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Posts Tagged ‘animals’

Animals of the Bible: A Picture Book

Posted by Tracy Poff on March 12, 2014

Animals feature prominently in the Bible. Animals of the Bible: A Picture Book collects passages from the King James Bible, selected by Helen Dean Fish, that relate to animals, and pairs them with illustrations by Dorothy P. Lathrop.

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For children’s literature, two awards are preeminent: the Newbery Medal, first awarded in 1922, for children’s literature; and the Caldecott Medal, first awarded in 1938, for picture books. Each has been awarded to some truly outstanding literature, over the years.

It has also, apparently, been awarded to some less-than-excellent books.

Animals of the Bible is less of a picture book, and more a series of drawings, each with an (extended) epigraph selected from the Bible. One can hardly criticize the quality of a set of Biblical quotations, each at most, perhaps, a dozen verses together, but it can be said that the text certainly forms no story, nor teaches anything in particular, nor has any coherent theme. It’s more what I would expect from a Bible-themed calendar than a Caldecott winner.

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Even the illustrations are something of a mixed bag. The animals are, as the introduction insists, generally relatively lifelike. The humans, though… well, just look at them. The prodigal son, there, looks as flat and oddly-posed as a thirteenth-century Madonna. Worse, really–especially in comparison to the substantially more realistic swine.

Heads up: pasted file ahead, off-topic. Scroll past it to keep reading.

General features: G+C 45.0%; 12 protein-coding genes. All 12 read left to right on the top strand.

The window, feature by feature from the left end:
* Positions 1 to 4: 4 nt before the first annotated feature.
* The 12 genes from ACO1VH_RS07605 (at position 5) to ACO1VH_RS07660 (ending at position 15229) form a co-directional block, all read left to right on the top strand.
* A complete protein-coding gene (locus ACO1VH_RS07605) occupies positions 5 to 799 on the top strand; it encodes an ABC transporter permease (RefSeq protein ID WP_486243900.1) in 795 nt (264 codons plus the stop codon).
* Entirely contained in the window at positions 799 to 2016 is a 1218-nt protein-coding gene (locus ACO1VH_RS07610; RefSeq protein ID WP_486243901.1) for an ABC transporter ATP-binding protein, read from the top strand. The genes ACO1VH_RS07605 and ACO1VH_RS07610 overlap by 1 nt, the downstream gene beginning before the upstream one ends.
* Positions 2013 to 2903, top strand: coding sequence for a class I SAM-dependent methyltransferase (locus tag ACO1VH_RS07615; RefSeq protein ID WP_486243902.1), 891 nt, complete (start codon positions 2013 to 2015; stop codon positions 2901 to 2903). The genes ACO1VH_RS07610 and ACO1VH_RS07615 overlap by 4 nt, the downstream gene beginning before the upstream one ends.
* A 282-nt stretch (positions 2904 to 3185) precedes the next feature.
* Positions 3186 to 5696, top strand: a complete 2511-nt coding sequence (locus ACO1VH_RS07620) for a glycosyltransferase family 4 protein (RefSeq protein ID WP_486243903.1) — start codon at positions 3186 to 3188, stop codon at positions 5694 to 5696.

I suppose it was overly optimistic of me to assume that this book must be very good, just because it was a Caldecott winner–particularly since it was the first Caldecott winner. It’s remained in print, all these years, on strength (I imagine) of that award. But it doesn’t measure up to its successors.

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Say Hello, Vanessa

Posted by Tracy Poff on September 14, 2012

Vanessa Mouse is terribly shy. She can’t even bring herself to say “hello” to her classmates. Making friends, she thinks, must be the scariest thing in the world! Will Vanessa ever have a friend?

Say Hello, Vanessa, written by Marjorie Weinman Sharmat and illustrated by Lillian Hoban, is a children’s picture book, with charming pencil illustrations.

This is a fun one. Poor Vanessa is far too shy to speak to her classmates, worrying that they’ll look at her funny teeth and furry face, and reasoning that, after all, everybody already has enough friends. Her mother convinces her to give it a try, but at first she speaks much too quietly, and afterward much too loudly, to make a friend. Eventually, though, she speaks up in class, spelling a word–tooth–and one thing leads to another, and she makes her first friend, Quincy Moose.

The illustrations are nice–plain and simple pencils with just a bit of pink coloring. The writing is simple and smooth and fun to read, and Vanessa’s very quiet or very loud “hello” is set in a smaller or larger typeface, which is cute.

Say Hello, Vanessa is a fun and worthwhile children’s picture book–certainly worth a look.

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I Want My Hat Back

Posted by Tracy Poff on March 14, 2012

IWantMyHatBack-cover

“Have you seen my hat?” / “No. I haven’t seen your hat.” / “OK. Thank you anyway.”